Way back when I started this blog, I wrote about my love for Dashboard Confessional. They changed my life in high school and got me into good music (click here for a more detailed description). They were my favorite band back then. For the past 9 years though, they’ve been M.I.A. as far as new music goes. Honestly, if you were to tell me a year ago that I’d buy a new Dashboard album, I wouldn’t have believed you because the style of music Dashboard plays doesn’t match my current interests. Plus their music reminds me of a specific time in my life that I’ve grown past. I still appreciate them for that time though. I’ve just moved on.

A little over a year and a half ago, I worked a Dashboard Confessional show. They were on the Taste of Chaos Tour with Taking Back Sunday, Saosin (with Anthony Green), and The Early November. It was an honor to work and one of my greatest full circle moments to date. I had the opportunity to stay for the show after I finished work and I, of course, took advantage it. I left early to watch the Stanley Cup Final (my team, the Penguins, were on the verge of winning the Cup) but stayed for about 5-6 Dashboard songs. However, I doubt I would have attended if I wasn’t working. That’s the best example I can give you of my recent feelings towards Dashboard Confessional. Three months ago that changed slightly.

Dashboard Confessional released their first single from their new album Crooked Shadows in November (the album was released on Friday). I saw it as a new music release on Spotify and decided to listen because I was curious. The single, “We Fight”, was pretty good. It was better than I expected. I wouldn’t say I was hooked, but I was happy their new song was something I would listen to. I felt the exact same way upon hearing Brand New’s “I Am a Nightmare” in June 2016 and The Movielife’s “Mercy is Asleep at the Wheel” over the summer. At that time, I also saw that Dashboard announced a new show date in my hometown in late January. I thought to myself that I’d definitely go to the show as long as I had nothing else going on. I even tried to see if a few friends were interested, but I delayed getting tickets in case something came up.

I ended up being able to go and took my mom to the show. She was always a fan of Dashboard when I listened to them in high school so I thought she’d appreciate seeing them at least once. The show was fantastic. I loved it, especially lead vocalist/guitarist Chris Carrabba’s stage presence. It definitely evolved over the years. It was fun to stay for the whole thing this time around and sing all my favorite songs again with a few new ones in between. Speaking of new songs, a week before the show they released another single, “Heart Beat Here.” This time upon listening, I was hooked. The song was a perfect blend of something I would listen to now mixed with that classic Dashboard Confessional sound (essentially Chris Carrabba’s voice). At that point, I thought to myself, “I might actually have to get this new album.” On Friday, I did.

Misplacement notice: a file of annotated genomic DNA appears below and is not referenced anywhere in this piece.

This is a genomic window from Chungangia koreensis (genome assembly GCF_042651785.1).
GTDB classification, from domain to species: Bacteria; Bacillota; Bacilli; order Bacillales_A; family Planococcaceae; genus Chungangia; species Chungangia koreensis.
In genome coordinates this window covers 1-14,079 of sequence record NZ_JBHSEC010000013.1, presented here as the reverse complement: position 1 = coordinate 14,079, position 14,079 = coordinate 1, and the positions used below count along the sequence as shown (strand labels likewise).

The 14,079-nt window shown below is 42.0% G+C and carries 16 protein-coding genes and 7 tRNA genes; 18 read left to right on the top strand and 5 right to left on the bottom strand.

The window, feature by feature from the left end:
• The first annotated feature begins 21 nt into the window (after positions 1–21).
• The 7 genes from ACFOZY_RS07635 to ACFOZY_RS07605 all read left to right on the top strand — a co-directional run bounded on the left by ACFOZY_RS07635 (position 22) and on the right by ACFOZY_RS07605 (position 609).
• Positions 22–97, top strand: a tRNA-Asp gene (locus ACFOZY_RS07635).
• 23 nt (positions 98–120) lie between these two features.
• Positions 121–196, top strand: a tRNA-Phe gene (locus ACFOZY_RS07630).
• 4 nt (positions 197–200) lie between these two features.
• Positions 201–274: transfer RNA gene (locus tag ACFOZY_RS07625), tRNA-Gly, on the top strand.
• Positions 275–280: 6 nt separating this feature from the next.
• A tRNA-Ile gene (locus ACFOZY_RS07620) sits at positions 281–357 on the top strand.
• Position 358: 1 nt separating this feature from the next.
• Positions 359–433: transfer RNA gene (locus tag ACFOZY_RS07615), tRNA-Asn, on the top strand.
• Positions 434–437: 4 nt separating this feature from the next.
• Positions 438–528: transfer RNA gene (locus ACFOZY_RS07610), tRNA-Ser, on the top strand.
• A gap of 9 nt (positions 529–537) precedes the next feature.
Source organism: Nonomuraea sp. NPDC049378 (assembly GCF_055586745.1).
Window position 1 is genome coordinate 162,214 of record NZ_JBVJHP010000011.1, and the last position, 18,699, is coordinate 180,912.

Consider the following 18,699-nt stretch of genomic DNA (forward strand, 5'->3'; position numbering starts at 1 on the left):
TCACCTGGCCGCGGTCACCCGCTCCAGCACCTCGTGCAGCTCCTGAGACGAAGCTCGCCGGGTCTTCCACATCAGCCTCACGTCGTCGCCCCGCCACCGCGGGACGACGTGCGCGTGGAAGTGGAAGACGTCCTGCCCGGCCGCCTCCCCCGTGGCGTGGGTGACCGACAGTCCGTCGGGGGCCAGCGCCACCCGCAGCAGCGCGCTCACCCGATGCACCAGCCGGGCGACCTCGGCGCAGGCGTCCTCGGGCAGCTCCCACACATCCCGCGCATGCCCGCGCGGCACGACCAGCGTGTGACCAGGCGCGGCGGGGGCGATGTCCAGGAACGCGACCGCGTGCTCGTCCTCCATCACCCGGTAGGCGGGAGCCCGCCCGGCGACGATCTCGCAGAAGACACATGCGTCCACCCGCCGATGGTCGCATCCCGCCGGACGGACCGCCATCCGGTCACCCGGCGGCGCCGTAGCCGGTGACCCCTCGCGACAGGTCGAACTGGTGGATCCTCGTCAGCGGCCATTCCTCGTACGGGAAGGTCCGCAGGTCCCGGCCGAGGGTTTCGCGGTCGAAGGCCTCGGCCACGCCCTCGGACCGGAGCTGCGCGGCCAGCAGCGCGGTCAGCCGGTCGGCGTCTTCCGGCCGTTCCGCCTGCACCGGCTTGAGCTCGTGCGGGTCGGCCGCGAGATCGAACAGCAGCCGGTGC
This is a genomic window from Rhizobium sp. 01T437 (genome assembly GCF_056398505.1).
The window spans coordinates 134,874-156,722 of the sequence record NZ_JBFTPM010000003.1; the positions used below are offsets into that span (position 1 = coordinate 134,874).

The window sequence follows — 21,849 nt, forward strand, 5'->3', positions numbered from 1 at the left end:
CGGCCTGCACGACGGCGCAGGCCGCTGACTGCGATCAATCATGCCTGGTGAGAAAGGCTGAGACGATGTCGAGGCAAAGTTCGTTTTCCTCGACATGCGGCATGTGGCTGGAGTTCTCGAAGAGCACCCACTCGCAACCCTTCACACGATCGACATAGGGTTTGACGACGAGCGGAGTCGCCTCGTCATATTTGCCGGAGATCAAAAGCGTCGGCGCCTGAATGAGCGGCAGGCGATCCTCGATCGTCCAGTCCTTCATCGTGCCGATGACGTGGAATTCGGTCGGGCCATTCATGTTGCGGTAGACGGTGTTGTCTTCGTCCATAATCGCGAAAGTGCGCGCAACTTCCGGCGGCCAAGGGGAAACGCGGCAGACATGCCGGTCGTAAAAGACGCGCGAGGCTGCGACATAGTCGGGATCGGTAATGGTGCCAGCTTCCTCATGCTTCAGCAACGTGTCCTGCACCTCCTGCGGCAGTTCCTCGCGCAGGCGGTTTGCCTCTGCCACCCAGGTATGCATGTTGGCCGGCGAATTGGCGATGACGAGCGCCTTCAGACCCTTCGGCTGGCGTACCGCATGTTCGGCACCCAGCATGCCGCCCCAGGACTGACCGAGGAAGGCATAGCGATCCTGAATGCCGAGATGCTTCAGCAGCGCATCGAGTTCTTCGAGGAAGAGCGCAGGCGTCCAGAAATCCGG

Crooked Shadows, Dashboard Confessional’s seventh full length album, was released on Friday. The album is relatively short compared to the others. It’s only 9 songs long. Within those 9 songs though is the complete re-birth of a 2000’s emo band to a 2018 indie/alternative rock band. This album is far from emo. It’s purely indie rock mixed with indie folk, electronic, and alternative rock. It’s such a great blend of my current interests with classic Dashboard that I fell in love with it in a matter of hours. If you want anything reminiscent of old Dashboard, I’d recommend listening to the songs “Open My Eyes” featuring violinist Lindsey Stirling or “Just What to Say” featuring Chrissy Costanza. “Heart Beat Here” has an old Dashboard feel as well. At the Dashboard show I attended two weeks ago, Chris said the song is a continuation of “Hands Down.” I don’t know if I’d agree as far as the sound goes, but it’s definitely a great song. That track along with the other first five are absolute jams. My favorites are “About Us” and “Belong” (with Cash Cash) which I had on repeat Friday afternoon. “We Fight” is included in that bunch as well. I currently have the album in my car and I’m sure I’ll be listening to it on repeat for the next week or more.

This is the second time in less than a year that I’ve fallen in love all over again with one of my favorites (the first was Foster the People over the summer). Although I think this time, I’ve just fallen in love with new Dashboard so it’s kind of like falling love all over again. I would recommend their new album to anyone at this point, but especially to those whose music interests have grown and changed, much like mine have. Dashboard Confessional is back in the best way possible.